prompt  Loading product ...
prompt  ===================

insert /*+ append */ into product
with generator as 
(select rownum r
          from (select rownum r from dual connect by rownum <= 1000) a,
               (select rownum r from dual connect by rownum <= 1000) b,
               (select rownum r from dual connect by rownum <= 1000) c
         where rownum <= 1e6
       ) 
select r, mod (r, 12) + 1, mod (r, 15) + 1, mod (r, 300000) + 1,
       decode (mod (r, 3), 0, 'I', 1, 'C', 2, 'X', 'U'),
       dbms_random.value (1, 100), NULL
  from generator g
where g.r <= 1e5
/ 

commit;

prompt  ===================
prompt  Loading request ...
prompt  ===================

insert /*+ append */ into request
with generator as 
(select rownum r
          from (select rownum r from dual connect by rownum <= 1000) a,
               (select rownum r from dual connect by rownum <= 1000) b,
               (select rownum r from dual connect by rownum <= 1000) c
         where rownum <= 1e7
       ) 
select 
        r, mod (r, 4) + 1, 1, to_char (r, '0000000000'),
        'ABCDEFGHIJKLMNOPQRSTUVWXYZabcdefghijklmnopqrstuvwxyz01234567890123456789' || to_char (r, '000000'),
        'ABCDEFGHIJKLMNOPQRSTUVWXYZabcdefghijklmnopqrstuvwxyz0123456789012345678' || to_char (r, '000000')
  from generator g
where g.r <= 4e6
/ 

commit;

create index ix1_episode_cross_ref on episode (cross_ref_id);

create index ix1_product_episode on product (episode_id);
create index ix2_product_type on product (prod_type_id);

create index ix1_request_site on request (site_id);
create index ix2_request_dept on request (department_id);
create index ix3_request_cross_ref on request (cross_ref_id);
create index ix4_request on request (cross_ref_id, site_id);

exec dbms_stats.gather_schema_stats ('test_user')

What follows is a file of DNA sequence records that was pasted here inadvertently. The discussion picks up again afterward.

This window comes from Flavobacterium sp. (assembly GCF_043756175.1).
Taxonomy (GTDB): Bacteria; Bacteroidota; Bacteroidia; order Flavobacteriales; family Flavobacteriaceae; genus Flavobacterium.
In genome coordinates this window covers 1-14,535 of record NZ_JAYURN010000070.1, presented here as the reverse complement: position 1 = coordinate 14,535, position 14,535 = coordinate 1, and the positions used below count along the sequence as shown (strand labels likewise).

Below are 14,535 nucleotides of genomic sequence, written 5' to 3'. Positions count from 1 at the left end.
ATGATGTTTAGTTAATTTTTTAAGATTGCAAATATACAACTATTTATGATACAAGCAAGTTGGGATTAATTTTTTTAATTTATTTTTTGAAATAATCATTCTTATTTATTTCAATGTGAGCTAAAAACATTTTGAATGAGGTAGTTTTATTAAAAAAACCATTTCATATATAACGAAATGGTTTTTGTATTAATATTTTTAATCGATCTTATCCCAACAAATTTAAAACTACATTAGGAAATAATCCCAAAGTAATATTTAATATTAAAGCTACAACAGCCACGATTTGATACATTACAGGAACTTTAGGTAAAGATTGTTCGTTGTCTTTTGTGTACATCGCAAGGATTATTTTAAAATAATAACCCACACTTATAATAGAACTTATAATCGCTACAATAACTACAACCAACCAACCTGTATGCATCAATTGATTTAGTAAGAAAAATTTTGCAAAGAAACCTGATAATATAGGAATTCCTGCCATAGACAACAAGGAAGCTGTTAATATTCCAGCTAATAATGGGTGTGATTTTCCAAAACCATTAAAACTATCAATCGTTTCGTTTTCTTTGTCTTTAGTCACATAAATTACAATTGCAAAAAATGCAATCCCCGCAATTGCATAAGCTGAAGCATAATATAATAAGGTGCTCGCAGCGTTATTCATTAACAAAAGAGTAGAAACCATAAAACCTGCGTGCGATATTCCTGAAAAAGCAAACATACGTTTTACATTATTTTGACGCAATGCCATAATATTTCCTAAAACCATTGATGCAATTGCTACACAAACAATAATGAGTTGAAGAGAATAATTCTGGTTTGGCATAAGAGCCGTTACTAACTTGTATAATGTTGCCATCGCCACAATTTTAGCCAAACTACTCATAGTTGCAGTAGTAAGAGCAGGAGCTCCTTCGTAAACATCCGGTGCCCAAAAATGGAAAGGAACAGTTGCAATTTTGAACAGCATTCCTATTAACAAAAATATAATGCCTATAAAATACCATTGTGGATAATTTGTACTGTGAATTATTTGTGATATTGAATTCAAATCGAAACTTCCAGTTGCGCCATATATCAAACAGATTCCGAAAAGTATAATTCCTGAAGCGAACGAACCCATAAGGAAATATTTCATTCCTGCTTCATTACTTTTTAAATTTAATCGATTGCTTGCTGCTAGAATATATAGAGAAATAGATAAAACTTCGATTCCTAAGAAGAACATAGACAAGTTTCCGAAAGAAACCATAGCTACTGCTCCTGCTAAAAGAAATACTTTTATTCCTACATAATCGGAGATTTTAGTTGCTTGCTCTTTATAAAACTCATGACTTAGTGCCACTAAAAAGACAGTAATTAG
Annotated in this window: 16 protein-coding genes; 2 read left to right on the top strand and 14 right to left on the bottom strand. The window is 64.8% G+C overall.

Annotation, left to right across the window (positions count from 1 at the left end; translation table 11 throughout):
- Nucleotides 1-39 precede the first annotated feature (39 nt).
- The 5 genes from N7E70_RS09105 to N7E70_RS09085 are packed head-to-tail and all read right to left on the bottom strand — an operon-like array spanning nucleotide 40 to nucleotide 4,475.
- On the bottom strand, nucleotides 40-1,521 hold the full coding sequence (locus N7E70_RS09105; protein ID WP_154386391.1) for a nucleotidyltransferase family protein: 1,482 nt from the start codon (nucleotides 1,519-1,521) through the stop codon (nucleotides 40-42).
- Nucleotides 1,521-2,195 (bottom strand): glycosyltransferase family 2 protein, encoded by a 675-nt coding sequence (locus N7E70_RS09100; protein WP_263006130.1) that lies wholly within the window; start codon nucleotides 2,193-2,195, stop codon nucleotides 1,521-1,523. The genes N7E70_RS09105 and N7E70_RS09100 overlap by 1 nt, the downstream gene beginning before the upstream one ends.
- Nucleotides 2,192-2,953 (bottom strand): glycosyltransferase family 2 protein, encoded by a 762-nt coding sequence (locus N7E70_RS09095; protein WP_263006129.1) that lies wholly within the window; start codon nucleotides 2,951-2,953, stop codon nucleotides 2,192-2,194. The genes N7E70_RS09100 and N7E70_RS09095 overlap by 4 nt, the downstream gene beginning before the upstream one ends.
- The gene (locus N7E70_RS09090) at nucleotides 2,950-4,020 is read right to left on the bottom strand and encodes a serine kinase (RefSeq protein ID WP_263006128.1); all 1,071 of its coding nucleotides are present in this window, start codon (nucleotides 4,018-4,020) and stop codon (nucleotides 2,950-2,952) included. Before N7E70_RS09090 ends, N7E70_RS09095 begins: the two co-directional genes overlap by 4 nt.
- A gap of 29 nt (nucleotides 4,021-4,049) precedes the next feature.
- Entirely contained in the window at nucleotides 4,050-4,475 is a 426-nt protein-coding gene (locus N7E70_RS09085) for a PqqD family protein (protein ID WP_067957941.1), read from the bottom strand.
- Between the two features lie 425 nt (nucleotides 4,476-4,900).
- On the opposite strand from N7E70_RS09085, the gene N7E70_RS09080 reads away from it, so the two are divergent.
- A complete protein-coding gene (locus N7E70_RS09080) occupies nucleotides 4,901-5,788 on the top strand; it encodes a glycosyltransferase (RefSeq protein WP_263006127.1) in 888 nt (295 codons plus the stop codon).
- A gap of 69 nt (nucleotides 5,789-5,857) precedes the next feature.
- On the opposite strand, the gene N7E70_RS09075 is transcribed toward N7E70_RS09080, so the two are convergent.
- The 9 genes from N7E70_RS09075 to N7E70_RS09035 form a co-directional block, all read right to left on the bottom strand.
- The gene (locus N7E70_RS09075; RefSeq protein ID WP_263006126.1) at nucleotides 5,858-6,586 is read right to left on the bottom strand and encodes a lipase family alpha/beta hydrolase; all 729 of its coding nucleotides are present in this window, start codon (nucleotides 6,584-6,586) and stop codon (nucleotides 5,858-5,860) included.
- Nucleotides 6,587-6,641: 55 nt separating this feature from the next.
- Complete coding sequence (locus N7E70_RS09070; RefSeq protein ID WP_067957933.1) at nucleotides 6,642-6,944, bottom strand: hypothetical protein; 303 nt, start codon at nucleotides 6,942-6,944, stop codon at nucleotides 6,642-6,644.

Note that there is a call to gather_schema_stats() at the end, rather than a set of 4 calls to gather_table_stats(); you may want to change this. The entire data set, including indexes, will need about 1.5GB of free space.

 

January 4, 2016

ANSI bug

Filed under: ANSI Standard,Bugs,Oracle — Jonathan Lewis @ 1:12 pm GMT Jan 4,2016

In almost all cases the SQL you write using the ANSI (SQL-92) standard syntax is tranformed into a statement using Oracle’s original syntax before being optimised – and there are still odd cases where the translation is not ideal.  This can result in poor performance, it can result in wrong results. The following examples arrived in my in-tray a couple of weeks ago:

with
    table1 as ( select 1 my_number from dual ),
    table2 as ( select 1 my_number from dual )
select *
    from (
        select sum(table3.table2.my_number) the_answer
            from table1
            left join table2 on table1.my_number = table2.my_number
            group by table1.my_number
        );


with
    table1 as ( select 1 my_number from dual ),
    table2 as ( select 1 my_number from dual )
select sum(table3.table2.my_number) the_answer
    from table1
    left join table2 on table1.my_number = table2.my_number
    group by table1.my_number;

Notice the reference to table3.table2.my_number in the select list of both queries – where does the “table3” bit come from ? These queries should result in Oracle error ORA-00904: “TABLE3″.”TABLE2″.”MY_NUMBER”: invalid identifier.

If you’re running 11.2.0.4 (and, probably, earlier versions) both queries produce the following result:


THE_ANSWER
----------
         1

1 row selected.

If you’re running 12.1.0.2 the first query produces the ORA-00904 error that it should do, but the second query still survives to produce the same result as 11.2.0.4.

Update (8th July 2016)

I’ve just seen a reference to this blog note on the OTN database forum that prompted me to point out that the problem doesn’t occur if you switch to traditional Oracle syntax – the expected Oracle error message appears in 11.2.0.4:

SQL> ed temp

with
    table1 as ( select 1 my_number from dual ),
    table2 as ( select 1 my_number from dual )
select *
    from (
        select sum(table3.table2.my_number) the_answer